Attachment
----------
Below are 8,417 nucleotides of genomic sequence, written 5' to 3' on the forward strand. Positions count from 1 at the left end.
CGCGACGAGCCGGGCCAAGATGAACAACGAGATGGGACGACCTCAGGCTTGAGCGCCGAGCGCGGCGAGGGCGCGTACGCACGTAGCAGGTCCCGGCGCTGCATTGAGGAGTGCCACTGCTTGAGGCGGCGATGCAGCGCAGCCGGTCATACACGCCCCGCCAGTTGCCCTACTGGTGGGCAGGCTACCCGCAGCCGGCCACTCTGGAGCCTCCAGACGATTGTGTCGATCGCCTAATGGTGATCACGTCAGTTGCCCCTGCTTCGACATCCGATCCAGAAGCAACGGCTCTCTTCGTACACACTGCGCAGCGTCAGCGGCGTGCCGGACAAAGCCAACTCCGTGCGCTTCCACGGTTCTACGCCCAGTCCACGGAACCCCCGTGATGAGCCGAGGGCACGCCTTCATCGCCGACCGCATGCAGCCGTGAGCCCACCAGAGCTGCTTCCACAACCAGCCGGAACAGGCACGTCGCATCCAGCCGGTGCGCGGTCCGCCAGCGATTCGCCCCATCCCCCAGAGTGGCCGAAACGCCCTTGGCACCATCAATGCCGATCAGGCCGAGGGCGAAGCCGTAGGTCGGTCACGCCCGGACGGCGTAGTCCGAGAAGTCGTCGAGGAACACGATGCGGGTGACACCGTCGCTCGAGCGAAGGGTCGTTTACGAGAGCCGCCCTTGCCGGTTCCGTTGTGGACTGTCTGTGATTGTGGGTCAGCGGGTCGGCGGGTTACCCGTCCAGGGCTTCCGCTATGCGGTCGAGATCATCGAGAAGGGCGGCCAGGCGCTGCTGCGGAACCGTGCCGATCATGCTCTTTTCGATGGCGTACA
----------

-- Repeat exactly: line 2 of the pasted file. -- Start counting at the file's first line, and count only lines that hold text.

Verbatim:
CGCGACGAGCCGGGCCAAGATGAACAACGAGATGGGACGACCTCAGGCTTGAGCGCCGAGCGCGGCGAGGGCGCGTACGCACGTAGCAGGTCCCGGCGCTGCATTGAGGAGTGCCACTGCTTGAGGCGGCGATGCAGCGCAGCCGGTCATACACGCCCCGCCAGTTGCCCTACTGGTGGGCAGGCTACCCGCAGCCGGCCACTCTGGAGCCTCCAGACGATTGTGTCGATCGCCTAATGGTGATCACGTCAGTTGCCCCTGCTTCGACATCCGATCCAGAAGCAACGGCTCTCTTCGTACACACTGCGCAGCGTCAGCGGCGTGCCGGACAAAGCCAACTCCGTGCGCTTCCACGGTTCTACGCCCAGTCCACGGAACCCCCGTGATGAGCCGAGGGCACGCCTTCATCGCCGACCGCATGCAGCCGTGAGCCCACCAGAGCTGCTTCCACAACCAGCCGGAACAGGCACGTCGCATCCAGCCGGTGCGCGGTCCGCCAGCGATTCGCCCCATCCCCCAGAGTGGCCGAAACGCCCTTGGCACCATCAATGCCGATCAGGCCGAGGGCGAAGCCGTAGGTCGGTCACGCCCGGACGGCGTAGTCCGAGAAGTCGTCGAGGAACACGATGCGGGTGACACCGTCGCTCGAGCGAAGGGTCGTTTACGAGAGCCGCCCTTGCCGGTTCCGTTGTGGACTGTCTGTGATTGTGGGTCAGCGGGTCGGCGGGTTACCCGTCCAGGGCTTCCGCTATGCGGTCGAGATCATCGAGAAGGGCGGCCAGGCGCTGCTGCGGAACCGTGCCGATCATGCTCTTTTCGATGGCGTACA